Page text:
Culture

Meet the New Zealand writer who nabbed a full-time job at Harper’s Bazaar

Olivia Fleming

In Fashion Quarterly Issue #2 2017, 29-year-old Olivia Fleming talks to us about her New York-based jewellery brand, Olivia Kane Jewelry, AKA the coolest side-hustle ever.

Of course, as senior digital features editor for HarpersBazaar.com, Olivia’s main-hustle is just as impressive. How did she get there? Read on to find out.

FQ: Where in New Zealand were you born and what was your upbringing like?
Olivia Fleming: I was born in Auckland. My weekends were spent in the ocean, exploring rock pools, playing in the bush, climbing trees, and running around my neighborhood with my best friend. I was always covered in sand from the beach or mud from the Parnell Rose Gardens. I had no idea how idyllic my childhood was until I moved to New York.

After attending high school at Epsom Girls’ Grammar you studied journalism at Auckland University of Technology. Did you always want to specialise in fashion journalism?
I wanted to work in magazines from the age of 10. By the time I was finished high school, I knew I loved editing (clothes, images, and words), so I set out to learn as much as I could about that world. I wanted to have strengths in both the visual and written side of things, so I chose a double major in journalism and advertising. I actually started my career as a stylist’s assistant, but after moving to New York for the second time in 2011, I quickly realised how insidious and competitive the world of styling can be here; all the joy I had previously found in it disappeared. So I decided to focus on writing and haven’t looked back since.

You got your start at Fashion Quarterly – tell us about that.
During university I worked on the [now defunct] Fashion Quarterly-run site, runwayreporter.co.nz, as well as on the print magazine as an assistant. I did everything from writing to taking street style photographs to choosing the must-have cardigans of the season. It was my first introduction to the inside workings of a magazine, but also to the idea that it’s not what you know, it’s who you know. Hard work and talent is obviously important — as is relentless determination, and a healthy dose of kindness — but I got my role at FQ because I knew someone who knew someone. This way of getting a foot in the door has held true throughout my career, from my first job in New York to the job I have now at Harper’s BAZAAR, which an editor friend recommended me for. The biggest mistake you can make is to underestimate the power of networking. My advice to anyone who wants to work in the fashion or media industries is to have no shame in introducing yourself to as many people as possible, and to place high importance on fostering genuine relationships. It’s about playing the long end game.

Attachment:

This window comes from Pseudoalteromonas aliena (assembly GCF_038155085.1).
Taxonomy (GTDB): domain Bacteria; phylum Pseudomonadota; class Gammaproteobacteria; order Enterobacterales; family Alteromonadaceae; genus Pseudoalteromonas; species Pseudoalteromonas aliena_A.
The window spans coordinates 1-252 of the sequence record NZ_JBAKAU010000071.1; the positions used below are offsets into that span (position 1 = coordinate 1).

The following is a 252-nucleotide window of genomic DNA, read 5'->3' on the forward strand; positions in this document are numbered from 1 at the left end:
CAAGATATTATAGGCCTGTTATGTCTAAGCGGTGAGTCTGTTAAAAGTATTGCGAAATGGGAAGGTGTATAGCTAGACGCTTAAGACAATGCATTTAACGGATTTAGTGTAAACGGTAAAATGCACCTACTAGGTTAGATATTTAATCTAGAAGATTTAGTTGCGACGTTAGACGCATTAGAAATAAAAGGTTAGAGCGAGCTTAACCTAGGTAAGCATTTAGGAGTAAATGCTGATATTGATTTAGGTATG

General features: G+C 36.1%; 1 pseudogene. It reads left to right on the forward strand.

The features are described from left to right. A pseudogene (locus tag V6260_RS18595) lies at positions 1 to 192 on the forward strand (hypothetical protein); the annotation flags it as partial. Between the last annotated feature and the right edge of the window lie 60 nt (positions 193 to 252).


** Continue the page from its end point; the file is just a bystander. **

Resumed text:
What motivated you to move to NYC in 2008?
I left for New York three days after my last exam at AUT. I couldn’t wait to get out of the tiny country that, in my mind, was holding me back. Eight years later, all I can think about is moving home. It’s a total cliche, but it took leaving New Zealand to understand its unique magic. The thing I cherish most today is my New Zealand passport! At the time though, I had big dreams that New Zealand couldn’t fulfill.

Talk us through your career trajectory since then…
I was offered a job in ACP’s New York office (now Bauer), working as an editorial assistant, where I helped the Australian editions of Harper’s BAZAAR, Cosmopolitan and Cleo have access to breaking news from New York and LA. This was before everything was online, so I would scan and email (or fax, if the emails were too big) the latest issue of WWD, for example, to the Australian editors so they would have it by the time they woke up. Eight months later, the recession hit. The office closed down and I was faced with trying to make it in an industry where top New York editors were losing their jobs and iconic magazines were closing down on a daily basis. I made the decision to move to Sydney and build my career there instead. Three years later an assistant opportunity opened up at Teen Vogue, and I found myself back in New York.

What have been some career highlights?
My first reaction to this question, like most New Zealanders, I’m sure, is to brush it aside and say something lame and vague; to play my achievements down. But six years in America has taught me to own the things I’m proud of, so here is a small list of deserved brags: Convincing Hillary Clinton to write an essay for BAZAAR, seeing my jewellery on strangers in public, dressing Julia Gillard for a magazine shoot when she was the Australian Prime Minister, having my first piece for The New York Times’ T Magazine go viral, nabbing the first U.S. interview with Lorde before anyone here had heard of her (for Interview magazine), having O.K written up in WWD, and contributing a piece to Vogue.com, which helped to change the way people think about buying art. There are so many things I’m proud of. It hasn’t always been easy, though!

How do you juggle running Olivia Kane Jewelry with your day job at Harper’s BAZAAR?
I’m still trying to figure this out. It’s not easy, I have no time to read books or go to the movies. I no longer cook. But I refuse to give either of them up, so I make it work. I recently hired an intern to help me with operations so I’m able to focus my time outside of Harper’s BAZAAR on sourcing stones and new designs. Running a business and growing a business are two different things, though, and right now, though I’m able to successfully run O.K outside of a demanding full time job, actually growing it is another challenge. It’s a constant hustle. But it’s a hustle I’m enjoying right now!


* Read more about Olivia in Fashion Quarterly Issue #2 2017, on sale now.

Photos: instagram.com/olivia_fleming

LATEST

FEATURED

LOOK BOOKS